From Volume 81, Number 6 (September 2008)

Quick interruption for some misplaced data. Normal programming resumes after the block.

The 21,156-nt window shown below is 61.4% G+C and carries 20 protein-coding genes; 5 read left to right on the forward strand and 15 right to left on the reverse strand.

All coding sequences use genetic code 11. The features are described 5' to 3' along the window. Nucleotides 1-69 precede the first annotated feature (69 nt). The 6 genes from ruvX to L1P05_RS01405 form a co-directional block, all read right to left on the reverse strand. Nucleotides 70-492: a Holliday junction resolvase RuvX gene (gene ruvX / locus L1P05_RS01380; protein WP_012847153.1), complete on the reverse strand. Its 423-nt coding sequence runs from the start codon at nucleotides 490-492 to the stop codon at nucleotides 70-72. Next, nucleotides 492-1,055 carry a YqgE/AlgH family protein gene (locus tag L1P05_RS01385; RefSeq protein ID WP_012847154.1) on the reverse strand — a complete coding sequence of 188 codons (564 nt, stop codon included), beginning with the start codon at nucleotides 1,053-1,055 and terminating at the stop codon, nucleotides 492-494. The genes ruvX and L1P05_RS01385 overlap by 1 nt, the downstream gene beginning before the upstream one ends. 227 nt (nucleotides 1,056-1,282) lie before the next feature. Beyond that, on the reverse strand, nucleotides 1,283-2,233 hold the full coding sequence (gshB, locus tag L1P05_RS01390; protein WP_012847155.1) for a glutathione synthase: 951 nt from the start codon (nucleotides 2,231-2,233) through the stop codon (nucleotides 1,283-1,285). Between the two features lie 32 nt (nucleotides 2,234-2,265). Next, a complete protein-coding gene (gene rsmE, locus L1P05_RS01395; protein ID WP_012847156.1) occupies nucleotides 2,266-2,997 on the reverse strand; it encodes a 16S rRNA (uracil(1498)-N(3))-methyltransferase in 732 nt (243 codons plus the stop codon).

Should the law recognize an individual’s right not to be a genetic parent when genetic parenthood does not carry with it legal or gestational parenthood? If so, should we allow individuals to waive that right in advance, either by contract or a less formal means? How should the law’s treatment of gestational and legal parenthood inform these questions? Developments in reproductive technology have brought these questions to the fore, most prominently in the preembryo disposition cases a number of courts have confronted—disputes over the use of stored frozen preembryos that couples have fertilized in the course of In Vitro Fertilization (IVF)— but other examples abound.